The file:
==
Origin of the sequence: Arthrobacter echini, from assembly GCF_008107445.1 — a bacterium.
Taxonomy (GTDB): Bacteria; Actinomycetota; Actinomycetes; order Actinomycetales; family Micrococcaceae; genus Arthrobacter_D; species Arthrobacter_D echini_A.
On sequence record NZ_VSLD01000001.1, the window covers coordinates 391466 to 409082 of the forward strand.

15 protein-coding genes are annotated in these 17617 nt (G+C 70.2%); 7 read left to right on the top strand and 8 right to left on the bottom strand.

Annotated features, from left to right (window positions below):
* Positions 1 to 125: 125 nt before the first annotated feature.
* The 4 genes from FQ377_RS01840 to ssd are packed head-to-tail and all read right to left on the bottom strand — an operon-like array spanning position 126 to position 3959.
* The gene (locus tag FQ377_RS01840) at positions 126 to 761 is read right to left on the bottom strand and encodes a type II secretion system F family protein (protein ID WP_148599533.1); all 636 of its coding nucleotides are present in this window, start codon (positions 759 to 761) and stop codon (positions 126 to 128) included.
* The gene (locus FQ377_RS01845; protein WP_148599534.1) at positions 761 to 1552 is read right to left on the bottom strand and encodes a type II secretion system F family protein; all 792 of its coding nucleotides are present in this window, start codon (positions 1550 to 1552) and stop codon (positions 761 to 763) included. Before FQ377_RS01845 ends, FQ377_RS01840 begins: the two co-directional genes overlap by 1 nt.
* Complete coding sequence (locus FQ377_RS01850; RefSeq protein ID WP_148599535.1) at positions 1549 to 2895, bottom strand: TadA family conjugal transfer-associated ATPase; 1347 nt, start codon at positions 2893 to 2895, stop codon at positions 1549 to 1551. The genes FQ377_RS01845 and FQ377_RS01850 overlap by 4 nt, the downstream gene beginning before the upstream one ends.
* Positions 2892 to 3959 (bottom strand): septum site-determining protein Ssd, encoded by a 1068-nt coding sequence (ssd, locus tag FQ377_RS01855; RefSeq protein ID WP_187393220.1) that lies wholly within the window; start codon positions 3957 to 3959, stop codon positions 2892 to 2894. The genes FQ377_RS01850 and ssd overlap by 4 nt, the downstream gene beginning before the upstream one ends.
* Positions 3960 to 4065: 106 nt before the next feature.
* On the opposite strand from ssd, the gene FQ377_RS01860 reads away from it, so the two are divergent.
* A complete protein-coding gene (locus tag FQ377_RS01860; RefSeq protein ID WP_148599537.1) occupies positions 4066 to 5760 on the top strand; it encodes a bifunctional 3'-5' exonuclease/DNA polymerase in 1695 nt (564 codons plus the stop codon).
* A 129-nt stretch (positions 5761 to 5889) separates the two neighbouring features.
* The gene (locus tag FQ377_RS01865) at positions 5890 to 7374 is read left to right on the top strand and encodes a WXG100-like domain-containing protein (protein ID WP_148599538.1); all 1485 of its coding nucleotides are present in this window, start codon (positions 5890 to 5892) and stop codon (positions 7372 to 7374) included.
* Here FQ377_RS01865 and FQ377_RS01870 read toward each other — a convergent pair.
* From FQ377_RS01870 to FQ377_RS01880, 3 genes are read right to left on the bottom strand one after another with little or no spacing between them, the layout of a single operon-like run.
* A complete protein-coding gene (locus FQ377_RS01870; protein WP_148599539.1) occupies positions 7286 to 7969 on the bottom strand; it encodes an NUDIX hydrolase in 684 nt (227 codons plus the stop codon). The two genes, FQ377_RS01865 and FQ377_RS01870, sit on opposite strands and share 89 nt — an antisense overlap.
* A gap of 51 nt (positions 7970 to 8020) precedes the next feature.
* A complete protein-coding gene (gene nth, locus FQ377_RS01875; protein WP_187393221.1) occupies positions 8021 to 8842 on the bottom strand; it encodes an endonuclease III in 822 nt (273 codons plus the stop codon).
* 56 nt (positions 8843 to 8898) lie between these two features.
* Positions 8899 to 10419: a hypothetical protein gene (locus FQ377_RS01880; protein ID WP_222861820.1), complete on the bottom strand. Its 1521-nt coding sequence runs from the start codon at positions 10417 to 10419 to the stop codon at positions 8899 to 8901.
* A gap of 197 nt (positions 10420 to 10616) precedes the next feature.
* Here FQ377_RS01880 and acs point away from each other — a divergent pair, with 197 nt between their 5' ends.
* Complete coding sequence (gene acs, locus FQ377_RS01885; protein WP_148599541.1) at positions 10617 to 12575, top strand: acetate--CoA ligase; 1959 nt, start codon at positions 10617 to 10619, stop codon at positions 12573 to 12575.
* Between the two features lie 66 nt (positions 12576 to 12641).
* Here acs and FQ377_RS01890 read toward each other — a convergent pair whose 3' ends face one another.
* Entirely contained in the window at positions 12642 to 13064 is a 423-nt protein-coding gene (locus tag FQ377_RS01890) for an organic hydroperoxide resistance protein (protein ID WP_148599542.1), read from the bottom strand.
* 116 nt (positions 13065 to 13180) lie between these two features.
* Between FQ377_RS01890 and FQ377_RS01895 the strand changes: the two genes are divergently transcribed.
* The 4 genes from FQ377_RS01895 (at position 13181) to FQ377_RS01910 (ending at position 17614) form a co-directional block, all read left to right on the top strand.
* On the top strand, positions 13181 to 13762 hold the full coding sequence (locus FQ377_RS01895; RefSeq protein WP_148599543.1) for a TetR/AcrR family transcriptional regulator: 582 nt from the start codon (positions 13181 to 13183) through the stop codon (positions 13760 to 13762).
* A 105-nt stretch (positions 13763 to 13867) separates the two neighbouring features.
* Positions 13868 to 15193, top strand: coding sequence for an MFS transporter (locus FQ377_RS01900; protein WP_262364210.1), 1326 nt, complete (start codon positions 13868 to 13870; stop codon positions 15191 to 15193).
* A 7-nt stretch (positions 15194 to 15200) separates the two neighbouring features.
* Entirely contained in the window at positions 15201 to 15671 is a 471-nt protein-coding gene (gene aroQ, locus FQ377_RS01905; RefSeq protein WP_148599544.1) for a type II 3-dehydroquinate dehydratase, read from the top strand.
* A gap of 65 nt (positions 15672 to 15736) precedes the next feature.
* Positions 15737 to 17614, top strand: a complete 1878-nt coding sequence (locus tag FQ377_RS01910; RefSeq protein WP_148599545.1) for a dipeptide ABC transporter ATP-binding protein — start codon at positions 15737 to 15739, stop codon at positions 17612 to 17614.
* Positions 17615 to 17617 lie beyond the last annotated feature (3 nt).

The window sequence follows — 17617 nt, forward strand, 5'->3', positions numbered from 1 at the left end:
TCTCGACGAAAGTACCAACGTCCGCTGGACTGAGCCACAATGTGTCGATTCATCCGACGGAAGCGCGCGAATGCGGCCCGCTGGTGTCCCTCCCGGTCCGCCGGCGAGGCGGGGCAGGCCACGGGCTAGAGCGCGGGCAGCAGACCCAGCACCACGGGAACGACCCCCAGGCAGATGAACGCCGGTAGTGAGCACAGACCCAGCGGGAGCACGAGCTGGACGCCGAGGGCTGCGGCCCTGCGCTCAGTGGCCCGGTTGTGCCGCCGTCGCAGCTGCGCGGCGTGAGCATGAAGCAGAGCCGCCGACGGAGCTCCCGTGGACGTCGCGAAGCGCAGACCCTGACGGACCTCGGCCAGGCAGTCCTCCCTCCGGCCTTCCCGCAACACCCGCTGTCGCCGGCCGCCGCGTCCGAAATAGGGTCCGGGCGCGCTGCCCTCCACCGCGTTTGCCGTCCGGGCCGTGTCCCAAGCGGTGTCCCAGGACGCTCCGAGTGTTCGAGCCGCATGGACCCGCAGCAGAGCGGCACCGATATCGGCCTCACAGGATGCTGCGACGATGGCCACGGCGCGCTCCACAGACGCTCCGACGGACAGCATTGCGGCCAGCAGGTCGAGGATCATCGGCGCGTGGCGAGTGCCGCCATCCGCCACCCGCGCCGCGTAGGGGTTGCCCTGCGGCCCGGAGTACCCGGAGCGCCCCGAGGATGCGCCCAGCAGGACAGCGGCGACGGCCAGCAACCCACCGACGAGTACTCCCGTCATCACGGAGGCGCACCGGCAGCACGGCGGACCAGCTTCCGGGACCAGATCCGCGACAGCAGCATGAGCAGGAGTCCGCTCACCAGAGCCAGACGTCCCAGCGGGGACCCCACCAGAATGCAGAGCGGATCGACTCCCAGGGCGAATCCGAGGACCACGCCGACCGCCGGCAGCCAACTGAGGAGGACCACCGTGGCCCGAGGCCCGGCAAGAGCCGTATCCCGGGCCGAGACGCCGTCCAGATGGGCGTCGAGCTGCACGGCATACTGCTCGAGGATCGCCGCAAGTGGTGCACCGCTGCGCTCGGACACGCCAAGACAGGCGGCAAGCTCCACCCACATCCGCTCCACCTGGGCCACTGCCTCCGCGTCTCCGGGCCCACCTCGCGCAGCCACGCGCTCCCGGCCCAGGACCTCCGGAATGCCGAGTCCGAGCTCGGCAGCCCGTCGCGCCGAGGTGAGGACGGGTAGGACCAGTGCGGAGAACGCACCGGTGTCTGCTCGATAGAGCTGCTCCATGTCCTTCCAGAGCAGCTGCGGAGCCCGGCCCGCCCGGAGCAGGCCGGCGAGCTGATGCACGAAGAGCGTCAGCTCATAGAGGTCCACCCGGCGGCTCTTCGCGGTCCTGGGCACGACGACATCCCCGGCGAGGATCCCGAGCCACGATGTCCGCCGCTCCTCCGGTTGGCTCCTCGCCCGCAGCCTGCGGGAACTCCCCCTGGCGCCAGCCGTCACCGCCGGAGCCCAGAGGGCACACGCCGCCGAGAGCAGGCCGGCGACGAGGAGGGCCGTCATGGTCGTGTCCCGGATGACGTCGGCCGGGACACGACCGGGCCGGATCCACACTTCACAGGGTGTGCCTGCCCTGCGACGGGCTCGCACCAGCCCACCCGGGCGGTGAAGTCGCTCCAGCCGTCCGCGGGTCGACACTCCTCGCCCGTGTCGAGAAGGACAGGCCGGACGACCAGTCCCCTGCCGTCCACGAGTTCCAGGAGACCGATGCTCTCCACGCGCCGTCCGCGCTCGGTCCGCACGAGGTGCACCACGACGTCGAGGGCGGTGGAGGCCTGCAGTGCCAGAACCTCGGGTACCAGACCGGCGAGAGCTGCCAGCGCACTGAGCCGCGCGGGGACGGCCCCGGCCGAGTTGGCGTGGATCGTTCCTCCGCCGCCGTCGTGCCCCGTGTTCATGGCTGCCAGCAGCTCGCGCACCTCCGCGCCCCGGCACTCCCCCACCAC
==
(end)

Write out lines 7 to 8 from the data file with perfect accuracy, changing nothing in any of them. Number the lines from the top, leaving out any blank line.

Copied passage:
* The 4 genes from FQ377_RS01840 to ssd are packed head-to-tail and all read right to left on the bottom strand — an operon-like array spanning position 126 to position 3959.
* The gene (locus tag FQ377_RS01840) at positions 126 to 761 is read right to left on the bottom strand and encodes a type II secretion system F family protein (protein ID WP_148599533.1); all 636 of its coding nucleotides are present in this window, start codon (positions 759 to 761) and stop codon (positions 126 to 128) included.